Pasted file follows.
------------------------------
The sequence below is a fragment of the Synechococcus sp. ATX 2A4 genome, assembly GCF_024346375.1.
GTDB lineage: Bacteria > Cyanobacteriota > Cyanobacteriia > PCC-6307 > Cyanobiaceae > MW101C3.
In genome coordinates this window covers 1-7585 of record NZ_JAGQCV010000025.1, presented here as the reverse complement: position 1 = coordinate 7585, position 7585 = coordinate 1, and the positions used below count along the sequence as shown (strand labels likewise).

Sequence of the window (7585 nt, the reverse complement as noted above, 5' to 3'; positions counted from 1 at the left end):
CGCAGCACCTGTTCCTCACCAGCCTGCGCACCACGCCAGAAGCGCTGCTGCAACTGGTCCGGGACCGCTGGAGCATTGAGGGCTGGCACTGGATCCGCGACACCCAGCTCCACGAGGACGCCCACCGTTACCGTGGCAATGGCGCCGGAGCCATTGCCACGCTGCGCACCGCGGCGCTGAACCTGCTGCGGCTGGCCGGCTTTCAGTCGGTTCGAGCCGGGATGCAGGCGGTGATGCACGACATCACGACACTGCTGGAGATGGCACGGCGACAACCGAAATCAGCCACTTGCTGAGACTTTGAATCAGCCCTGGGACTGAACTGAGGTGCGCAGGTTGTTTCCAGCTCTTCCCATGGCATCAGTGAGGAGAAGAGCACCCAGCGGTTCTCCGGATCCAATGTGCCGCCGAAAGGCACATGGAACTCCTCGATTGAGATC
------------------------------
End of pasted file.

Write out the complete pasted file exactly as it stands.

The sequence below is a fragment of the Synechococcus sp. ATX 2A4 genome, assembly GCF_024346375.1.
GTDB lineage: Bacteria > Cyanobacteriota > Cyanobacteriia > PCC-6307 > Cyanobiaceae > MW101C3.
In genome coordinates this window covers 1-7585 of record NZ_JAGQCV010000025.1, presented here as the reverse complement: position 1 = coordinate 7585, position 7585 = coordinate 1, and the positions used below count along the sequence as shown (strand labels likewise).

Sequence of the window (7585 nt, the reverse complement as noted above, 5' to 3'; positions counted from 1 at the left end):
CGCAGCACCTGTTCCTCACCAGCCTGCGCACCACGCCAGAAGCGCTGCTGCAACTGGTCCGGGACCGCTGGAGCATTGAGGGCTGGCACTGGATCCGCGACACCCAGCTCCACGAGGACGCCCACCGTTACCGTGGCAATGGCGCCGGAGCCATTGCCACGCTGCGCACCGCGGCGCTGAACCTGCTGCGGCTGGCCGGCTTTCAGTCGGTTCGAGCCGGGATGCAGGCGGTGATGCACGACATCACGACACTGCTGGAGATGGCACGGCGACAACCGAAATCAGCCACTTGCTGAGACTTTGAATCAGCCCTGGGACTGAACTGAGGTGCGCAGGTTGTTTCCAGCTCTTCCCATGGCATCAGTGAGGAGAAGAGCACCCAGCGGTTCTCCGGATCCAATGTGCCGCCGAAAGGCACATGGAACTCCTCGATTGAGATC